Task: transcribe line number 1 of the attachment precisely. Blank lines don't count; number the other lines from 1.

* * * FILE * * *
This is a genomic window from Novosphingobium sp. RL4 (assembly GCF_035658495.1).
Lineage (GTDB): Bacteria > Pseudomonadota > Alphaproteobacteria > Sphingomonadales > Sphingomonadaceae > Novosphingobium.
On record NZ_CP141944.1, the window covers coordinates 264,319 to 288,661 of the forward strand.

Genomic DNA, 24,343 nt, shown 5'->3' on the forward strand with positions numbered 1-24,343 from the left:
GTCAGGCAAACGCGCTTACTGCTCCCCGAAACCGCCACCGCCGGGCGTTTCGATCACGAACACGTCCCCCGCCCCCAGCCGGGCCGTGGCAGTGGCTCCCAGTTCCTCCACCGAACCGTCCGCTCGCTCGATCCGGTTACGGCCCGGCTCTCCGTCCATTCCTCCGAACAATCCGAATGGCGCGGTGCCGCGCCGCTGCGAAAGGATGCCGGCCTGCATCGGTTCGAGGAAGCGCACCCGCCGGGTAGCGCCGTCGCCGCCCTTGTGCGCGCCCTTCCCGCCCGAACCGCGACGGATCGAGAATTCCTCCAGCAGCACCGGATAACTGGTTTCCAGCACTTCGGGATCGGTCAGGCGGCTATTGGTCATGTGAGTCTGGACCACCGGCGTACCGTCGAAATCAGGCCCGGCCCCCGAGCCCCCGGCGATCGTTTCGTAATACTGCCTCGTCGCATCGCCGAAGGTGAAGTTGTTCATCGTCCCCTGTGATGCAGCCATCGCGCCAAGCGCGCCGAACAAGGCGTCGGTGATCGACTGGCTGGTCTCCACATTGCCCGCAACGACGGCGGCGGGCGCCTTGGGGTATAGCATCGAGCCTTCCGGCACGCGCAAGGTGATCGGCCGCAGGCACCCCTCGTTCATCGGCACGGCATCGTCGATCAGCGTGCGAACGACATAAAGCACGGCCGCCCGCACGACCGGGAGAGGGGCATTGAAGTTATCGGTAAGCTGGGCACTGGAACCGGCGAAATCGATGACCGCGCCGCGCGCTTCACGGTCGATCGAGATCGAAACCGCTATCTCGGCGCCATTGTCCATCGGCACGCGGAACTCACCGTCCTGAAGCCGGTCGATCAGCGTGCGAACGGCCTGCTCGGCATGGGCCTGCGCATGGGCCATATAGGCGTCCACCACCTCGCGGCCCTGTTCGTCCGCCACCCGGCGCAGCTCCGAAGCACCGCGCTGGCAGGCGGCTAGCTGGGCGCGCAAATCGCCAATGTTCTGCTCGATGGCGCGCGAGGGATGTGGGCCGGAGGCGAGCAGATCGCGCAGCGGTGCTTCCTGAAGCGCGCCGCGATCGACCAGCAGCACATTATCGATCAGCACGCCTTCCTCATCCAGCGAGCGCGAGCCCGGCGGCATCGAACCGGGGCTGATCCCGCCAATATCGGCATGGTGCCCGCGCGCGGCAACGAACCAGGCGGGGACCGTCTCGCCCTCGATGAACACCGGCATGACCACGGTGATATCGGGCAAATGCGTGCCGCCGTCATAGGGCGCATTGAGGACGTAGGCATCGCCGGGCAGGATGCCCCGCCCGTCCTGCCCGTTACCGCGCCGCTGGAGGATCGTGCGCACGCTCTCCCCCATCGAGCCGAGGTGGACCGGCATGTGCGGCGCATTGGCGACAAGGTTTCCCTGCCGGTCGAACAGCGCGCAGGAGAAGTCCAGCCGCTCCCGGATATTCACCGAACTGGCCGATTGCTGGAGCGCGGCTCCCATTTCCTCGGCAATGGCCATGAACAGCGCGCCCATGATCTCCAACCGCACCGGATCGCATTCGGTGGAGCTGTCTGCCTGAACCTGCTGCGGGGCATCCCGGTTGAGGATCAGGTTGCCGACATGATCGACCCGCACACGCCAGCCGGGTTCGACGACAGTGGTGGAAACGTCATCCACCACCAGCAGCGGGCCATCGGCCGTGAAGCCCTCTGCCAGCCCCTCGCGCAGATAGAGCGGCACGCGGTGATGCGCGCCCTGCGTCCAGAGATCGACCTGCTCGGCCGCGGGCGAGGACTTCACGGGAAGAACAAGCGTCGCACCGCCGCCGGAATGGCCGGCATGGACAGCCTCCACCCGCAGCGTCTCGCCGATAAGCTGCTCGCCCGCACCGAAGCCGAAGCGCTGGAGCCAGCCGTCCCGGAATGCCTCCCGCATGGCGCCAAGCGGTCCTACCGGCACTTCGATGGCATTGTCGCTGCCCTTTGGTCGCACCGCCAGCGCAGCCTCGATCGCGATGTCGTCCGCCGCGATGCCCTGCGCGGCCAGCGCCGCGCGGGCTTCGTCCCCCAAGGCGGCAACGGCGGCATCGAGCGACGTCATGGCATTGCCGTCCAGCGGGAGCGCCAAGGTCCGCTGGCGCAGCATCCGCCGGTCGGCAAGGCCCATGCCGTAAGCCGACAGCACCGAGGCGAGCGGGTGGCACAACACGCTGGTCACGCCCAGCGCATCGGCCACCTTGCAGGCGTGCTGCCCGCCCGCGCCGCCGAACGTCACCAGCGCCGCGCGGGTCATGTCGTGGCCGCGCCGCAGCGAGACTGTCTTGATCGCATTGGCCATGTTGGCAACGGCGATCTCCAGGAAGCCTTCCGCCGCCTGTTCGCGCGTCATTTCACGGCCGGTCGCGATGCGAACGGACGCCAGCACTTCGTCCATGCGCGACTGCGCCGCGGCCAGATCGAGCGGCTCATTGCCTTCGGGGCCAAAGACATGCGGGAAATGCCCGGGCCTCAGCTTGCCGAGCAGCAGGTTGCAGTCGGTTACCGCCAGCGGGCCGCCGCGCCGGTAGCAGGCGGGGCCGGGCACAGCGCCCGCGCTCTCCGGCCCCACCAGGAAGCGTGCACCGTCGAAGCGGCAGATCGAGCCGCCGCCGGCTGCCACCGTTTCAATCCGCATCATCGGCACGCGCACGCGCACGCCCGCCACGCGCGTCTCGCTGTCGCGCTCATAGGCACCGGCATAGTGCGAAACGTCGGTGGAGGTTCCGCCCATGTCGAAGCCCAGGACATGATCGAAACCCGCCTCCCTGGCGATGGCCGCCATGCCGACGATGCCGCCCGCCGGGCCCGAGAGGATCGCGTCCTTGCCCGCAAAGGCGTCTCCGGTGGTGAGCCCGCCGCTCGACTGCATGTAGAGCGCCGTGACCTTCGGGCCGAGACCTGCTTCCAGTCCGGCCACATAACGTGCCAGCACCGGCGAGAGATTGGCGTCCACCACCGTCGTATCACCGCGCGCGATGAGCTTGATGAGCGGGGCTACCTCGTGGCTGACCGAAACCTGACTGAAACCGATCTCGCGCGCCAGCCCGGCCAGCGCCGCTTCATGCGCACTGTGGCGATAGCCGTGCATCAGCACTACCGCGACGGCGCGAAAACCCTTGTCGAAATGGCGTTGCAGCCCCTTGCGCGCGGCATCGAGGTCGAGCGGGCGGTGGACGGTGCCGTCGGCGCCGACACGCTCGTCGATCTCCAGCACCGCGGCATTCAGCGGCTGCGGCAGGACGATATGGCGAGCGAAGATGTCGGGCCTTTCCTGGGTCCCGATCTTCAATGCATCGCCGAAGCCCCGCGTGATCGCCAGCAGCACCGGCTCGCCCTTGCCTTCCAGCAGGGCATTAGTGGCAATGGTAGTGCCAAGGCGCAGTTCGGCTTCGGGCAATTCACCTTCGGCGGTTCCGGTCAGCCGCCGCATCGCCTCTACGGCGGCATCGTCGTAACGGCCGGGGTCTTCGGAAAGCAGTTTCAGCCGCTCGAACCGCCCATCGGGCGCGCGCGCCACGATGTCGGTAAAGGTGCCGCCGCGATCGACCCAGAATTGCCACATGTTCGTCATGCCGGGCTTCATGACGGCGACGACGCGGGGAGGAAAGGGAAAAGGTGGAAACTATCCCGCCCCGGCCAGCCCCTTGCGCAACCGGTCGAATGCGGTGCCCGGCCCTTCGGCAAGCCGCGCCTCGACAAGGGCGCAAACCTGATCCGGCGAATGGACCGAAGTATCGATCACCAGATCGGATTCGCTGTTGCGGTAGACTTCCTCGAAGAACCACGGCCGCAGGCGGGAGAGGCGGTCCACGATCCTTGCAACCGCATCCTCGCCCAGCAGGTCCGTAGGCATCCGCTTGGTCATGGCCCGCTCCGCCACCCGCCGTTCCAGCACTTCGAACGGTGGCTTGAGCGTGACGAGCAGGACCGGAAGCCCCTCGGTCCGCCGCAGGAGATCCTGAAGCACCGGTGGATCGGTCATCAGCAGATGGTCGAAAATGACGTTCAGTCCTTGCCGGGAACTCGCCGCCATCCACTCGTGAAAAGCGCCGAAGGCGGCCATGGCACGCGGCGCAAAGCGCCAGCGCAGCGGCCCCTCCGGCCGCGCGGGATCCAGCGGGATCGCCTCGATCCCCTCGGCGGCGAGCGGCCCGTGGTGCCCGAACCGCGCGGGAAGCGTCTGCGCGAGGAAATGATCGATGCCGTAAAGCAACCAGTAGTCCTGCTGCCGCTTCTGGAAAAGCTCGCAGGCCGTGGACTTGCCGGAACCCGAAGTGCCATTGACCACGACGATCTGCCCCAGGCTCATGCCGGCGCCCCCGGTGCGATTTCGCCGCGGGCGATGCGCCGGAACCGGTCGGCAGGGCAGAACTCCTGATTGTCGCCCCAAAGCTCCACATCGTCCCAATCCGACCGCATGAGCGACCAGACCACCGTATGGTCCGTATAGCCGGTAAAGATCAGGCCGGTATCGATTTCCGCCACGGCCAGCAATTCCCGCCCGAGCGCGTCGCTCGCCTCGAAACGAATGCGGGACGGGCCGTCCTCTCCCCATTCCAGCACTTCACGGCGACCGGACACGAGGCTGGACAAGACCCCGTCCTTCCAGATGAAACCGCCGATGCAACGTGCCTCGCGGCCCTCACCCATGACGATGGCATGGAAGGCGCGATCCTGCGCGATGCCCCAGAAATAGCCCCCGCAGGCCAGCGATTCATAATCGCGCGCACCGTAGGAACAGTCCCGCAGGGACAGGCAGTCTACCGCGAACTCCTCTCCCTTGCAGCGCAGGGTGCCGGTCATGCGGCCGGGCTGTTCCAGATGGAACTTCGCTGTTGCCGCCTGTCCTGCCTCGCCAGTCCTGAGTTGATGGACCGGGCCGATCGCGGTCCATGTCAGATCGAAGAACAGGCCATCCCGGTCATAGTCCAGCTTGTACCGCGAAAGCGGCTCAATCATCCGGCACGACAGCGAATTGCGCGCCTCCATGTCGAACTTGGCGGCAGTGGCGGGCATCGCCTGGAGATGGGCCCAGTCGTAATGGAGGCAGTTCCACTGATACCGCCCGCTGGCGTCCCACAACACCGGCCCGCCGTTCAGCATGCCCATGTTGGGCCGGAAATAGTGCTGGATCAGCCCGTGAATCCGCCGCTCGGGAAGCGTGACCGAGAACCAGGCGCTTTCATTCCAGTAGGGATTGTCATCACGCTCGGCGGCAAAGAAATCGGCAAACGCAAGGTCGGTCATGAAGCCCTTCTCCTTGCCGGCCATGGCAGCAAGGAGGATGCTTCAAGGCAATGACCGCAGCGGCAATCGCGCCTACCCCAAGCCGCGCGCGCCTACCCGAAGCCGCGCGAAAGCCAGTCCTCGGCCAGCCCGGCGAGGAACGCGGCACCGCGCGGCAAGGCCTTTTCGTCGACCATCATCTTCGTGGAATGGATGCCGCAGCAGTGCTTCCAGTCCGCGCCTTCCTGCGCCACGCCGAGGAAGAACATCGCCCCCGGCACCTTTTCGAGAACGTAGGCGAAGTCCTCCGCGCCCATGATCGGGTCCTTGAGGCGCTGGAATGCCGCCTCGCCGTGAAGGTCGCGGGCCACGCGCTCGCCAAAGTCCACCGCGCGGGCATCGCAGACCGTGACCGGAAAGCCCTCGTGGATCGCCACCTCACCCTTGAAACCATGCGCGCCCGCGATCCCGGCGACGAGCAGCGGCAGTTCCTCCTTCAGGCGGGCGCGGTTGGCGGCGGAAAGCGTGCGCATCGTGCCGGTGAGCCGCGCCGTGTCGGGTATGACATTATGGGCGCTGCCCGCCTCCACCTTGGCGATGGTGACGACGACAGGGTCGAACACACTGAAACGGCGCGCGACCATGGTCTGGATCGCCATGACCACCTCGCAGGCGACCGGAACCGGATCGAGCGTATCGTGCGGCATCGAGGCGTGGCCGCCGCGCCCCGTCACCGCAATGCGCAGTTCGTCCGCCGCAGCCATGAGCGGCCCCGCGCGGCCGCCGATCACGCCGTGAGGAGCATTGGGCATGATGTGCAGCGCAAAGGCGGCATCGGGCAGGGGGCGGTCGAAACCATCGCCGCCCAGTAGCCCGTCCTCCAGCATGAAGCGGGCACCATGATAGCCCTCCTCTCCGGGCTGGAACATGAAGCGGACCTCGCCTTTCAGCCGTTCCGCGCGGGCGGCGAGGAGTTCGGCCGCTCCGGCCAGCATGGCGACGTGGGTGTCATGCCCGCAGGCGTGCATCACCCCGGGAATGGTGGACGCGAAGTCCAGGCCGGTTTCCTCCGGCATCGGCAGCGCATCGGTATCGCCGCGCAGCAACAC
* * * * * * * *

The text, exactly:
This is a genomic window from Novosphingobium sp. RL4 (assembly GCF_035658495.1).